While many will recognize the phrase as a favorite of the Seinfeld character, Elaine, I remember both my grandmother and mother using it to mean, “Get it done—RIGHT NOW!” Doughboys returning to the United States brought the phrase, having corrupted the original French expression, tout de suite, meaning, “all at once.”
17. Pushing up the daisies
According to the trade journal, The American Florist, the phrase was first used to refer to death in 1917.
I will end with one of my favorites: “Tank.” I have studied tracked, mobilized warfare most of my life. I have also used the term to refer to my big brother who was “built like a Sherman tank and twice as strong.” Little did I know, however, that the Great War gave us the term.
Fosters of Lincoln, England, manufactured the first modern armored fighting vehicles. To prevent German spies from gaining any knowledge of the machines’ purpose, workers were told they were making “mobile water tanks.” Some vehicles on the factory line were even clearly marked in Cyrillic, “Water tanks for Russia.” The secret was kept. When the heavy machines first rolled into combat on the Somme on September 15, 1916, the Germans were totally surprised and overwhelmed. The deceptive name stuck, and we still use it to refer to any “armored, gun-mounted vehicle moving on continuous articulated tracks.”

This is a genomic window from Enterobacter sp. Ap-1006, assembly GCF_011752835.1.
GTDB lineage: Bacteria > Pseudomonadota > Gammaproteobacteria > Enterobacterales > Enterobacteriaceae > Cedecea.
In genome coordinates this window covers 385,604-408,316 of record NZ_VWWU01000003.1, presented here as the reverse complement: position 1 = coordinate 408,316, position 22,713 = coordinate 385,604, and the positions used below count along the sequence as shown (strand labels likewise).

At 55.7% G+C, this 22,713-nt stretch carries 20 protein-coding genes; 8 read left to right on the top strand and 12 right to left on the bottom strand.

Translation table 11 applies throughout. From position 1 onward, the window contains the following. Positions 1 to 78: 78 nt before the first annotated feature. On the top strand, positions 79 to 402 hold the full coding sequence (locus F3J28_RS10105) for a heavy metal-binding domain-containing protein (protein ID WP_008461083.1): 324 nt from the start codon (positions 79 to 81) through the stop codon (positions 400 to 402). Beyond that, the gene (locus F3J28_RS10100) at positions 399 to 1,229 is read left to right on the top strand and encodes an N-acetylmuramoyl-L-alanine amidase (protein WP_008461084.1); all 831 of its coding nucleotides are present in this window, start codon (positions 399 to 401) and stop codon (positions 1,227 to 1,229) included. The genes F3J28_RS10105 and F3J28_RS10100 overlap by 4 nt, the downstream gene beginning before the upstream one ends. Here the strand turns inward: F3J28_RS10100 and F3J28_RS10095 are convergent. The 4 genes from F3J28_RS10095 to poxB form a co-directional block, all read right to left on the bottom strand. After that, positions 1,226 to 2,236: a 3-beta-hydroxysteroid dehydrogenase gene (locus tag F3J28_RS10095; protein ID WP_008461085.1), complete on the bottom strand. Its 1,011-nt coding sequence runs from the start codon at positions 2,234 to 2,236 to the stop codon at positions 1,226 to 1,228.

The list could go on, but to symbolize the end of the “War to end all Wars,” I will hold it to just 18. And, with a nod to my Dad who always thought I had a cushy job, I shall close this chat — toot sweet —before anyone feels I tanked my effort to camouflage this editorial without going over the top and writing a dud of a JAG File.
With a salute to the Kaiser, I remain,
Editor, Military Trader and Military Vehicles Magazine